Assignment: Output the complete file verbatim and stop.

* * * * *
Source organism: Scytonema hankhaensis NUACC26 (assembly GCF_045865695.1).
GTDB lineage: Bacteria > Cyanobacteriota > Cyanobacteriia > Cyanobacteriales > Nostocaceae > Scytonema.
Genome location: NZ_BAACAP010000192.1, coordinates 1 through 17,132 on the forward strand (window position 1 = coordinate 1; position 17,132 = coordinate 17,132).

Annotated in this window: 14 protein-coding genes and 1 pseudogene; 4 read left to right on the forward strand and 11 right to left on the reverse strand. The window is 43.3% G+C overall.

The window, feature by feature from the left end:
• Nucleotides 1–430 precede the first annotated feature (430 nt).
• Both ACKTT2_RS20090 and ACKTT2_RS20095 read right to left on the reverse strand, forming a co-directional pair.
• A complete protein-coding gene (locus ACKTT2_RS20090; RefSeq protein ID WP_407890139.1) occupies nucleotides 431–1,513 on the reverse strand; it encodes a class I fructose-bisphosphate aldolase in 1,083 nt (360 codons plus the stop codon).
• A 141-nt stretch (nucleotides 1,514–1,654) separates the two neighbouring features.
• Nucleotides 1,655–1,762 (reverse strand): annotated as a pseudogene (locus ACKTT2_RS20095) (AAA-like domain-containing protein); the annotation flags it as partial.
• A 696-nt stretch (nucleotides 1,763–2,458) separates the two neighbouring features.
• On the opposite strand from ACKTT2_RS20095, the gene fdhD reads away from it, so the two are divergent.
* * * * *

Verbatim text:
Source organism: Scytonema hankhaensis NUACC26 (assembly GCF_045865695.1).
GTDB lineage: Bacteria > Cyanobacteriota > Cyanobacteriia > Cyanobacteriales > Nostocaceae > Scytonema.
Genome location: NZ_BAACAP010000192.1, coordinates 1 through 17,132 on the forward strand (window position 1 = coordinate 1; position 17,132 = coordinate 17,132).

Annotated in this window: 14 protein-coding genes and 1 pseudogene; 4 read left to right on the forward strand and 11 right to left on the reverse strand. The window is 43.3% G+C overall.

The window, feature by feature from the left end:
• Nucleotides 1–430 precede the first annotated feature (430 nt).
• Both ACKTT2_RS20090 and ACKTT2_RS20095 read right to left on the reverse strand, forming a co-directional pair.
• A complete protein-coding gene (locus ACKTT2_RS20090; RefSeq protein ID WP_407890139.1) occupies nucleotides 431–1,513 on the reverse strand; it encodes a class I fructose-bisphosphate aldolase in 1,083 nt (360 codons plus the stop codon).
• A 141-nt stretch (nucleotides 1,514–1,654) separates the two neighbouring features.
• Nucleotides 1,655–1,762 (reverse strand): annotated as a pseudogene (locus ACKTT2_RS20095) (AAA-like domain-containing protein); the annotation flags it as partial.
• A 696-nt stretch (nucleotides 1,763–2,458) separates the two neighbouring features.
• On the opposite strand from ACKTT2_RS20095, the gene fdhD reads away from it, so the two are divergent.